Friday, 17 October 2014

Peter Sellars The Indian Queen (not Purcell)

Currently on BBC Radio 3, the broadcast of Peter Sellars' The Indian Queen, recorded in Madrid last year, where it received its world premiere. Don't mistake it for Henry Purcell's The Indian Queen.  What remains of Purcell's opera lasts less than an hour: Sellars' The Indian Queen runs four times as long. He's padded the music out with music from other Purcell works, and readings from a modern novel.

In principle, there's nothing wrong with that. Pasticcio was a perfectly normal practice in an age where audiences were happy to hear hot numbers they'd heard before revived and incorporated into new operas. The real secret lies in getting the mix right, so the ingredients blend in a coherent whole. Glyndebourne's The Fairy Queen (more here) is a brilliant example. It recreates the ebullient spirit of baroque imagination in glorious spectacle.  The Met's The Enchanted Island (more here) was another good example, though it would have been more appreciated if it had preniered in Europe, where the style is better understood.  But Sellars' The Indian Queen unfortunately doesn't come remotely close to that level of inventive sophistication. 

For one thing, Sellars wants to create a mega drama about the Conquistadors and the indigenous empires of Central America. It's a wonderful subject, which would lend itself well to dramatic interpretation.  But Purcell's Indian Queen was pure fantasy, describing a much earlier period about which Purcell and his contemporaries had little real knowledge.  These "Indians"  were English people in fancy dress. Purcell's Indian Queen is no more about Latin America than is Indian Queens, the village in Cornwall.  Why conflate the two?  English baroque sounds very different to Spanish baroque. Spanish baroque is hardly unknown - there's even a hybrid genre of works written in Latin America. Why use English Protestant church music when there's so much Spanish and Central/South American church music to be had?  It just sounds wrong. If Sellars wants to explore ideas of cultural collision what could be more appropriate?  The Spanish colonized the Americas by imposing their religion on empires with quite complex cultures of their own because they didn't know any better. By imposing Purcell onto a subject Purcell had nothing to do with, Sellars is using the same kind of unthinking colonialist values the Conquistadors imposed on the natives. In the 21st century, when millions of people are multiracial and multicultural, it's a regressive concept.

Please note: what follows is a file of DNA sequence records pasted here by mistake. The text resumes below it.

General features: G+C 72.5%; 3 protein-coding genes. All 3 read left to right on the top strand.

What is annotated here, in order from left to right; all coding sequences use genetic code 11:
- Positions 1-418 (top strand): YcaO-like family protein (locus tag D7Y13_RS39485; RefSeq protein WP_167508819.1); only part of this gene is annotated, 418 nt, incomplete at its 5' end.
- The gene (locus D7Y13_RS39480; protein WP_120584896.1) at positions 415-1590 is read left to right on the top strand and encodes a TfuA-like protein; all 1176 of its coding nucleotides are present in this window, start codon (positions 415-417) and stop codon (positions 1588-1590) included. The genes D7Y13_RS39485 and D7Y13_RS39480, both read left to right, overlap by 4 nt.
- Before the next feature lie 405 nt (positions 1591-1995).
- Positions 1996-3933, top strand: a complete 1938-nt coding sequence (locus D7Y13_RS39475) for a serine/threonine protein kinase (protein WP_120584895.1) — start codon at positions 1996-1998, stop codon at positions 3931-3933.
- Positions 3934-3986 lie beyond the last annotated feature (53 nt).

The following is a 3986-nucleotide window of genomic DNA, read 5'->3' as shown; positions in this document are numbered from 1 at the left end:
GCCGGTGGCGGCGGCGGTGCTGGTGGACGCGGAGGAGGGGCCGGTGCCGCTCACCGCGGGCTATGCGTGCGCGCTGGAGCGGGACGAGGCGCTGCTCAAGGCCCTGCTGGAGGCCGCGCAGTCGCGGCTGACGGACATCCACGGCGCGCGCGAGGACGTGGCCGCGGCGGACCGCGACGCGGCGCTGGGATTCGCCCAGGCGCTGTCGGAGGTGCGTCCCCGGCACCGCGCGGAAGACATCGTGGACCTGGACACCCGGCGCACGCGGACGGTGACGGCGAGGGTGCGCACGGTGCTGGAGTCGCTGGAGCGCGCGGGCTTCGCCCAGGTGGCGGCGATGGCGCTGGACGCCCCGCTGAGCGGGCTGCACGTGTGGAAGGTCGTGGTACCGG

For his narrative, Sellars uses the novel The Lost Chronicles of Terra Firma by Rosario Aguilar, published in 1992. which describes the period from the perspective of the women of the time. Most history is written from a west-centric world view following the assumed superiority of male values, and white male in particular. Modern historians are much more aware of "the Crowd in History" and of non-western cultures. The New York Times article (read here) suggests that Sellars' knowledge of the period and of the issues is fairly limited, but using the novel is, in principle, a good idea. Unfortunately, the texts are delivered with a kind of hysterical agit prop.  The actress shouting the lines uses the same cadential sequences all the time, like a machine gone mad, spitting out sounds instead of meaning. Perhaps this is supposed to suggest shamanic incantation, but it's counterproductive to real emotion. Within a very short time her voice becomes strained and metallic, so grating that it's almost too painful to listen to, which defeats the whole purpose of the exercise.

The other performances are perfunctory. The conductor doesn't have much feel for Purcell, and the music feels tediously drawn-out and ponderous. The choruses, hampered by the disjuncture between English music and the savagery of the story they're singing about, sound lost. The soloists are adequate rather than impressive, with two exceptions: a strong Hunahpu, Mayan hero/Trickster twin deity in Vince Yi, but a Don Pedro de Alvarado with such wide vibrato that it's annoying (Noah Stewart). When Sellars' The Indian Queen comes to the ENO in London next year, things should improve, especially with the conducting. The production was so commissioned with Perm, in Siberia, so its own chief conductor (Currentzis) conducts. To put it kindly, he's not a Purcell conductor even though he has one Purcell before. For Perm, The Indian Queen is probably a biog thing but that doesn't mean nit's good for the rest of us.

At the ENO, Lawrence Cummings is conducting, and he's good, though that might emphasize the Englishness of Purcell, further divorcing music from subject. We'll have the same Indian Queen (Julia Bullock), a new Don Pedro, but worryingly, the same rabid narrator. Live, at the ENO, we'll be spared the horrors of the close-ups evident in the film of the Madrid performance. Nearly every performer has the exact same expression of awed surprise. It's almost as if they were all wearing masks. Is this a remake of Sellar's Guilio Cesare ? The characters move like automatons. It's been a long time since I've seen acting this bad. The DVD was broadcast for a while).  Perhaps the problem is that Sellars takes himself far too seriously. But I guess the ENO needs something to bring the punters in.

No comments: